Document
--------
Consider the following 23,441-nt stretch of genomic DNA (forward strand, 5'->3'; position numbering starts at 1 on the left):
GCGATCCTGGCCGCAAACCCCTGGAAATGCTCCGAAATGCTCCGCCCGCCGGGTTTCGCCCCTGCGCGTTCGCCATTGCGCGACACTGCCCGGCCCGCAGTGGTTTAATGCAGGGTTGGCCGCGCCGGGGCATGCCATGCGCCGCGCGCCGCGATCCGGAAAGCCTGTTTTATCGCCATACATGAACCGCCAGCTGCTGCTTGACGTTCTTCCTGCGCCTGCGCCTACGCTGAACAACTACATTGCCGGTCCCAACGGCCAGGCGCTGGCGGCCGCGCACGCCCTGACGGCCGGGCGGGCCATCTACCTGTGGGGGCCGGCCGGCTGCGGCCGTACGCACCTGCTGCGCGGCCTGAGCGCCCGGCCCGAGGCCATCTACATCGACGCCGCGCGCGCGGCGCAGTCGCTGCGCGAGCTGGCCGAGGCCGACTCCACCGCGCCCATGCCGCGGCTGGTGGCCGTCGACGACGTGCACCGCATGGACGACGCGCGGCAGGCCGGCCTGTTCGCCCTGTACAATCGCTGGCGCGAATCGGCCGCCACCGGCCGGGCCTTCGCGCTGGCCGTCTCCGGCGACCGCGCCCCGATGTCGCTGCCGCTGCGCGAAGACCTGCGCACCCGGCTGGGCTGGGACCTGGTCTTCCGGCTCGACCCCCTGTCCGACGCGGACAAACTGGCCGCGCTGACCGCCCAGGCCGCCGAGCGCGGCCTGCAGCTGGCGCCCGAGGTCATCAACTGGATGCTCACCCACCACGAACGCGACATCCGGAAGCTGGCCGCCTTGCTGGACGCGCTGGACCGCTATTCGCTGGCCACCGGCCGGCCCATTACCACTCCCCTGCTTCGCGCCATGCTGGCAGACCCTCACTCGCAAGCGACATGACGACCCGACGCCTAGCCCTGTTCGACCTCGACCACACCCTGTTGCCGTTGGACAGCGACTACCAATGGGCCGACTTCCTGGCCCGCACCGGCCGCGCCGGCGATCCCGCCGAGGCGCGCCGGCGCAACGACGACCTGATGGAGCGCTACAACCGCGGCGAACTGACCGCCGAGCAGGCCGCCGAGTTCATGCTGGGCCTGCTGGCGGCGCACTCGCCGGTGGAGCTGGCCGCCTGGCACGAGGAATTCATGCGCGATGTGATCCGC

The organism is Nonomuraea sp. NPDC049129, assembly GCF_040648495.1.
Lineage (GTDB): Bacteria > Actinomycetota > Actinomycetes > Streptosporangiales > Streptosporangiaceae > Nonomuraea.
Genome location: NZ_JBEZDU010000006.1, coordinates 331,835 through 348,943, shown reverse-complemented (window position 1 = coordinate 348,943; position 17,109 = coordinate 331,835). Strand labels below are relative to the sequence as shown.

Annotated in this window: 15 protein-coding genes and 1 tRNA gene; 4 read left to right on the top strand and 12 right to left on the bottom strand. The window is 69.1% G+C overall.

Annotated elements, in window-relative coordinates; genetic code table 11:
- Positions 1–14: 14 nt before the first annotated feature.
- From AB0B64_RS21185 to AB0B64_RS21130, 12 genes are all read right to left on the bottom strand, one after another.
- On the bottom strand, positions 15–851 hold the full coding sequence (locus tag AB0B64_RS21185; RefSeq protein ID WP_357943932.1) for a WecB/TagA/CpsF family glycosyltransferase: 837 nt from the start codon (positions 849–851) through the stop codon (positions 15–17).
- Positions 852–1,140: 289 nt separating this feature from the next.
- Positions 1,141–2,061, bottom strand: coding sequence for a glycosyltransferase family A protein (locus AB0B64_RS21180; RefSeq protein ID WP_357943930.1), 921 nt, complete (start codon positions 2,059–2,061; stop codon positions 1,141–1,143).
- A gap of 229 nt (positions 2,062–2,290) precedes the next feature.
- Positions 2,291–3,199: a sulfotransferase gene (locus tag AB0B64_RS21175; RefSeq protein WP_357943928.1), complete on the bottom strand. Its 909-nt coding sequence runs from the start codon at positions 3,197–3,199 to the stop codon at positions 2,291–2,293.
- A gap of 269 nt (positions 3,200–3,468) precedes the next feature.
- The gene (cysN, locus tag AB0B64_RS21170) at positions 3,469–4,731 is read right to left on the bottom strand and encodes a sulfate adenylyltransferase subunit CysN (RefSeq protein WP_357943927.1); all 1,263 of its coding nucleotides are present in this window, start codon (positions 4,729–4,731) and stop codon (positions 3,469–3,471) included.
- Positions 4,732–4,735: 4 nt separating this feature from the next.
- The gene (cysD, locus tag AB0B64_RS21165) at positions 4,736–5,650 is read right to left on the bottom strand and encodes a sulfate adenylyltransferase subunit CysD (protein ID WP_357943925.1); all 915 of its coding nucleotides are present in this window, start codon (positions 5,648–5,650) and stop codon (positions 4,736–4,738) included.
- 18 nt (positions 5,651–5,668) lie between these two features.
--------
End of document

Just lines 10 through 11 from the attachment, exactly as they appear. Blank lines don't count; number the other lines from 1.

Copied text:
- On the bottom strand, positions 15–851 hold the full coding sequence (locus tag AB0B64_RS21185; RefSeq protein ID WP_357943932.1) for a WecB/TagA/CpsF family glycosyltransferase: 837 nt from the start codon (positions 849–851) through the stop codon (positions 15–17).
- Positions 852–1,140: 289 nt separating this feature from the next.